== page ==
What I learned at Saveur Magazine _ Institute of Culinary Education
What I learned at Saveur Magazine
Something struck me a few weeks ago when I was asked to try a new line of healthy frozen foods. I was standing among fellow magazine writers, but there was a major divide between these writers and me. They were gushing over the frozen chicken and reheated eggs whereas I found myself searching for the seasoning, the texture, and the presentation. In my head phrases like, “Where’s the pop?buy essay The excitement? The SALT?” were frantically streaming through my head, and then it hit me: I’ve been Saveured.
May 30, 2013 by International Culinary Center By Sara Cann, Classic Culinary Arts alum
If this were a year ago, I probably would’ve joined the masses and cooed over this healthy alternative to Lean Pockets, but for the past three months, I’ve been through the trenches of Saveur magazine’s test kitchen.https://anthropology.uoregon.edu/ And if I had any doubt that this experience left an impression on my life, all I had to do was take a step back and realize that almost everything I do in the kitchen (and grocery store) is now different.
For a large chunk of my time in the test kitchen, I was the only intern (when they usually have three), so I got a crash course in everything from grocery shopping, recipe testing and developing, ingredient sourcing, and food styling. In a way, I was lucky. I didn’t have to share many responsibilities, and the large stack of recipes I tackled every day were just added to my arsenal of amazing recipes to impress friends and family with. I worked my way through the pizza and grilling issue. I know how to mold a thin and beautiful crust–one that won’t stick to a pizza peel or stone.
I know that a pinch of sugar in the dough will make it a beautiful, blistered color when kissed by the broiler. And after weeks of standing in front of a grill pan, I got over my fear of using my fingers instead of tongues.
As I surge forward in my food editorial career, I’m bettered prepared for whatever the food industry has in store for me because of this internship. I’ve combed through hundreds of ingredients and know what fenugreek seeds taste like or where to buy Chiles de Arbol. Before this internship, I would’ve had no idea what ingredients like dried Persian limes were or how amazing they can be in broth or an aromatic for rice.
I was able to get a world-class food education without ever having to leave New York City all thanks to the kitchen directors, Kellie Evans and Judy Haubert. These ladies could turn a sub-par recipe into something mouthwatering. It was always a little nerve-racking to present these editors (and a host of others) with a dish you prepared, and wait for their thoughts. It was hard not to take credit for the dish even though it isn’t your recipe–no matter how good or bad. But it was amazing to watch the recipes transform from being “boring” or “it needs a better texture” to becoming irresistible.
And the most amazing part was that the kitchen director, Kellie, knew how to fix it without ever picking up a spoon. She’d fiddle with the recipe on her computer, print out a clean copy, we’d remake it, and boom, a classic was born. It was like watching a kitchen wizard. And being in the presence of these two magical creatures, the journalist inside me couldn’t help but try to lure out some of their tips. I now know that whenever you need that can’t-quite-tell-what-that-flavor-is-but-I-love-it touch, add a tiny pinch of cumin. Or if you want to make the most amazing burgers in the world, roll them in Montreal Steak Seasoning. And if you find yourself making a mess when cutting kernels off the cob, wedge the ear in the middle of a Bundt pan.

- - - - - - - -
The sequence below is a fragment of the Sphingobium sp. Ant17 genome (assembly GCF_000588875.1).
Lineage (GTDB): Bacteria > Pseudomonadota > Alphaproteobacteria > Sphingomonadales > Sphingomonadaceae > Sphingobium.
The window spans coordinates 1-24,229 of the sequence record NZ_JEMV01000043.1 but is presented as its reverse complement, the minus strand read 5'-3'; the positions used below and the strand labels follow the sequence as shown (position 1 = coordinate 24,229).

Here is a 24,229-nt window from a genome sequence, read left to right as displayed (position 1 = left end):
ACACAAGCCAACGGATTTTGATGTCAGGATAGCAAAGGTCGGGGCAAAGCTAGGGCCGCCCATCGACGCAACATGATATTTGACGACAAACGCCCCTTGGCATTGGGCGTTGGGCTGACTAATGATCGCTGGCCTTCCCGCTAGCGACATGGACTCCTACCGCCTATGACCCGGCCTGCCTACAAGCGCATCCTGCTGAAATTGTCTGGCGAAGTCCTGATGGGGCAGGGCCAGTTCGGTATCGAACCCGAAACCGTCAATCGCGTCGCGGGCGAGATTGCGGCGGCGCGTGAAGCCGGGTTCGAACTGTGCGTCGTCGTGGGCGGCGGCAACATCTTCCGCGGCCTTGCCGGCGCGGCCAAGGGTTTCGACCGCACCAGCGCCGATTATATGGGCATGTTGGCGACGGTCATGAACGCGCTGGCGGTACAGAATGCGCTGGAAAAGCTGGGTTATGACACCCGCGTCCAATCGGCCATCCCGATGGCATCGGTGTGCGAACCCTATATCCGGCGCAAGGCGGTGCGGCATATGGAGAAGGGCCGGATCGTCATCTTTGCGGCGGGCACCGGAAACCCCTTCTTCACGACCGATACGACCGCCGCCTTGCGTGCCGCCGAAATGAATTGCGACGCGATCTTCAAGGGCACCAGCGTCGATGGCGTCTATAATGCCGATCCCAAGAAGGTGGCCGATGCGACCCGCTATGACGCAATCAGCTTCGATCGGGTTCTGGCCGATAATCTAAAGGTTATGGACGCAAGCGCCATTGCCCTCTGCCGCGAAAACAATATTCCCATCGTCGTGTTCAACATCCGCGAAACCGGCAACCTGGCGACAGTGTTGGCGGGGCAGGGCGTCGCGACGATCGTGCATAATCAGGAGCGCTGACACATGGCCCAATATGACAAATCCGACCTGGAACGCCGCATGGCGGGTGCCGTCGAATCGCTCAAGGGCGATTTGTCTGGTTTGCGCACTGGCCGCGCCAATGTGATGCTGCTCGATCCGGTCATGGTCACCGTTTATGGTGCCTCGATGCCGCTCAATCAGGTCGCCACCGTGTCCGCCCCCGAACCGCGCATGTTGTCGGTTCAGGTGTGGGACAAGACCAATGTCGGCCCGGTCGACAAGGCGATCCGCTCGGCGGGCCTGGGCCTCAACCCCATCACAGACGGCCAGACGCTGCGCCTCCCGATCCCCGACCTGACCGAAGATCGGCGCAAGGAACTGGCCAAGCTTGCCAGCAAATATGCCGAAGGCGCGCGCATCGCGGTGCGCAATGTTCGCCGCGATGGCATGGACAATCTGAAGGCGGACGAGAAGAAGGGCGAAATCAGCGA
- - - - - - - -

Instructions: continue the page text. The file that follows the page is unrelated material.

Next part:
When the next round of interns rolled in, they asked me how many hours I needed to work in order to finish my education. None. I sometimes pulled 13-hour days because this was a dream job for me and I did it as a learning experience, not a school requirement. And for all my fellow crazy International Culinary Center grads–those who pull more work hours than shut-eye with no pay, and those who hobble when they first get out of bed, here are some of my favorite, fool-proof recipes that I fell in love with while working at Saveur.
1. Gruyere-Rosemary-and-Honey Monkey Bread: Think homemade, pillow-y biscuits soaked in cheese and honey. Good luck not eating the entire loaf.
2. Salad Nicoise Quiche: I developed this recipe and it was a favorite among the editors. It came out creamy as if a custard and has a traditional vinaigrette blended into the egg mixture, making for a perfectly seasoned quiche. Plus, it’ll look beautiful on your breakfast table.
3. Roasted chicken: Okay, you think you know how to roast a chicken, but this method guarantees a bronze bird packed with flavor. The secret? Soy sauce.
4. Creme Fraiche Salad Dressing: This salad is amazing. The citrus and pistachios keep it fresh and interesting.
5. Cherry Clafoutis: This cherry dessert has a wow factor. When you pull it out of the oven, it’ll have big, bronze air pockets studded with cherries. It’s basically a glorified crepe.
6. Greek Feta Tart: This is such an easy and delicious appetizer. It’s buttery and oozing with cheese. What more could you want?
The June/July issue is about grilling and there are a lot of standout recipes. I can’t link to them because they’re not uploaded yet, but look out for Thai Chicken, Korean Kalbi, and Jamaican Snapper.
This blog post was originally published by the International Culinary Center (ICC), founded as The French Culinary Institute (FCI). In 2020, ICE and ICC came together on one strong and dynamic national platform at ICE’s campuses in New York City and Los Angeles. Explore your